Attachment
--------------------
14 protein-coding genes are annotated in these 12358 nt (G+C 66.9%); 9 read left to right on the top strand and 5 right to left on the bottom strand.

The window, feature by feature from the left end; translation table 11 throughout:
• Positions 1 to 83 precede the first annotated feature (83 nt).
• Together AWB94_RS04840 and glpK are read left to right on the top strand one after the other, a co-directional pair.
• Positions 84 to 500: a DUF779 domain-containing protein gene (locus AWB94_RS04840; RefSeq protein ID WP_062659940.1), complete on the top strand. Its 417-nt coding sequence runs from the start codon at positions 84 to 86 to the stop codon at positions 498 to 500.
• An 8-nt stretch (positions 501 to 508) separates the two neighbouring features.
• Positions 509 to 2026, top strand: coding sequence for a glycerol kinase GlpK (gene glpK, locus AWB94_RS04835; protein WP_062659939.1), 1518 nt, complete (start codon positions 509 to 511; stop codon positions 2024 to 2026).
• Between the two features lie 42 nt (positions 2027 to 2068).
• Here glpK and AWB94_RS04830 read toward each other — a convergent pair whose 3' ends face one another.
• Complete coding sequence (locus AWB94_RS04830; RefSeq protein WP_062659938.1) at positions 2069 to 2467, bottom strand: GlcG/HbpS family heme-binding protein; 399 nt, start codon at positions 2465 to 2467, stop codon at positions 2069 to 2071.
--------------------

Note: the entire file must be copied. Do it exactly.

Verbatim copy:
14 protein-coding genes are annotated in these 12358 nt (G+C 66.9%); 9 read left to right on the top strand and 5 right to left on the bottom strand.

The window, feature by feature from the left end; translation table 11 throughout:
• Positions 1 to 83 precede the first annotated feature (83 nt).
• Together AWB94_RS04840 and glpK are read left to right on the top strand one after the other, a co-directional pair.
• Positions 84 to 500: a DUF779 domain-containing protein gene (locus AWB94_RS04840; RefSeq protein ID WP_062659940.1), complete on the top strand. Its 417-nt coding sequence runs from the start codon at positions 84 to 86 to the stop codon at positions 498 to 500.
• An 8-nt stretch (positions 501 to 508) separates the two neighbouring features.
• Positions 509 to 2026, top strand: coding sequence for a glycerol kinase GlpK (gene glpK, locus AWB94_RS04835; protein WP_062659939.1), 1518 nt, complete (start codon positions 509 to 511; stop codon positions 2024 to 2026).
• Between the two features lie 42 nt (positions 2027 to 2068).
• Here glpK and AWB94_RS04830 read toward each other — a convergent pair whose 3' ends face one another.
• Complete coding sequence (locus AWB94_RS04830; RefSeq protein WP_062659938.1) at positions 2069 to 2467, bottom strand: GlcG/HbpS family heme-binding protein; 399 nt, start codon at positions 2465 to 2467, stop codon at positions 2069 to 2071.